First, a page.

The White House, President George W. Bush Click to print this document

For Immediate Release
Office of the Press Secretary
May 22, 2008

Fact Sheet: An Opportunity to Reconsider a Wasteful Farm Bill

Congressional Blunder On Farm Bill Presents Opportunity To Go Back To The Drawing Board

"[T]he President vetoed the bill that the Democrats sent us.  … I understand there's a technical error and we'll have to see what the Congress decides to do, but maybe it gives them one more chance to take a look and think about how much they're asking the taxpayers to spend at a time of record farm income.  The Congress had an opportunity to … implement reforms, much needed reforms, and they decided not to.  And I think with this move it shows that they can even … screw up spending the taxpayers' money unwisely." 

– White House Press Secretary Dana Perino, 5/22/08

For a year and a half, the Administration has consistently asked that the Congress pass a good farm bill that is fiscally responsible and better targets support programs.  The Congress is now preparing to reconsider at least a portion of the farm bill and should take this opportunity to address the objections that have been raised repeatedly and the most recently raised concerns related to the Average Crop Revenue Election (ACRE) program. 

Congress' Farm Bill Lacks Program Reform And Fiscal Discipline

At a time when net farm income is projected to increase by more than $28 billion in one year, Congress should not increase farm subsidies and add to the subsidy rolls.  The farm bill fails to adequately reform payment limitations and instead allows for excessively high limits on the level of allowable income for receiving farm subsidies.  Net farm income is forecast to be 51 percent above its 10-year average.  The Administration originally proposed to lower to $200,000 the Adjusted Gross Income (AGI) limit for receiving farm program subsidies.  Congress wants to allow subsidies to continue for farmers with AGI of up to $1.5 million.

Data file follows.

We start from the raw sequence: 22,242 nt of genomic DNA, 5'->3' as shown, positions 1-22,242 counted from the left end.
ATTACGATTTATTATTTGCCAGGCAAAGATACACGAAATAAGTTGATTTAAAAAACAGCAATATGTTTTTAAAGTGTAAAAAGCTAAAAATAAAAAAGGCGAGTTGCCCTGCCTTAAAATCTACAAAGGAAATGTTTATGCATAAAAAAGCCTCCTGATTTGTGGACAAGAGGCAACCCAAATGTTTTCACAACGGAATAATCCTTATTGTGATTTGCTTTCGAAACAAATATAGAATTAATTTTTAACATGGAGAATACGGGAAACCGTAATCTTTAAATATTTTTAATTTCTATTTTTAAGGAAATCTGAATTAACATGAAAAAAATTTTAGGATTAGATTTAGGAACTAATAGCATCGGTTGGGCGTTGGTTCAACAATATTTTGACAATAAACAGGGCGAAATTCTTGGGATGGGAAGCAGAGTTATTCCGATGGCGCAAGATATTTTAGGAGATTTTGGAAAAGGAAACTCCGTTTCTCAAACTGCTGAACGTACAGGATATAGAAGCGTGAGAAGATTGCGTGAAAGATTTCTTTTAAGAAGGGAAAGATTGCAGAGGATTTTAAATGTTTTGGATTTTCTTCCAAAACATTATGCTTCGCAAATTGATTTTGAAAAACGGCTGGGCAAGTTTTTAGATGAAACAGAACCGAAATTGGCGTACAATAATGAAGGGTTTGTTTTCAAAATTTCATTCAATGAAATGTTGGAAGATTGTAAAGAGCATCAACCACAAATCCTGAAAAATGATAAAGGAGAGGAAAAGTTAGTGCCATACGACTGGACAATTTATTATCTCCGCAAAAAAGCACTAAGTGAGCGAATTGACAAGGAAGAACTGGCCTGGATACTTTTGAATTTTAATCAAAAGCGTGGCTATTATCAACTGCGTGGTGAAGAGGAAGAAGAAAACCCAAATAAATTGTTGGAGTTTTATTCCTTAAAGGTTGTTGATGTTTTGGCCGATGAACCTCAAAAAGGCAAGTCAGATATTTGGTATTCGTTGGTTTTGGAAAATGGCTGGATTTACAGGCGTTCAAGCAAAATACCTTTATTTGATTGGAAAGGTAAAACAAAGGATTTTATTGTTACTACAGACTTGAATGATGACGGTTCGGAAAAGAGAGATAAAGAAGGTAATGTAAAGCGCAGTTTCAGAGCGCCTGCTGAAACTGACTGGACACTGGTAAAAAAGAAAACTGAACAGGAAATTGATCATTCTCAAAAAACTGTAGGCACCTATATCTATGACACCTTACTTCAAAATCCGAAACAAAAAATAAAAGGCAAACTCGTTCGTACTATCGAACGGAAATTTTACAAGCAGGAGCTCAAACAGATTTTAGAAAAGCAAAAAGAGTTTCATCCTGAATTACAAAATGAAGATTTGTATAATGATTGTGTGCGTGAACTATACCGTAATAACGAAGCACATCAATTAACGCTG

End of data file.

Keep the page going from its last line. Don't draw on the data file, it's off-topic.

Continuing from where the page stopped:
Following passage of this legislation, it has become clear that a newly designed subsidy program, which is uncapped, could result in billions of dollars being made available to subsidize crops, locking in historically high price levels.  The amount of the subsidy is tied to recent record prices. If prices drop even 10 percent from these levels, the new program could increase taxpayer-financed payments to farmers by billions of dollars, despite still profitable crop prices. This provision is grossly inconsistent with the Administration's proposals for reform of subsidy payments.

The farm bill will make it harder to get adequate food aid to hungry people by essentially locking-in aid dollars for non-emergency use.  The bill also fails to include the Administration's proposal to add flexibility by allowing up to a quarter of the purchases by our largest food aid program to be made near crisis areas.  This would allow us to provide more assistance faster and more efficiently.

The current agreement fails to deliver conservation results, cutting protection for new wetland acres by 36 percent compared to the 2002 Farm Bill, and eliminating seven million acres from protection under the conservation reserve program.  The bill fails to adequately protect vanishing native grasslands, making such protections optional for only a few states.

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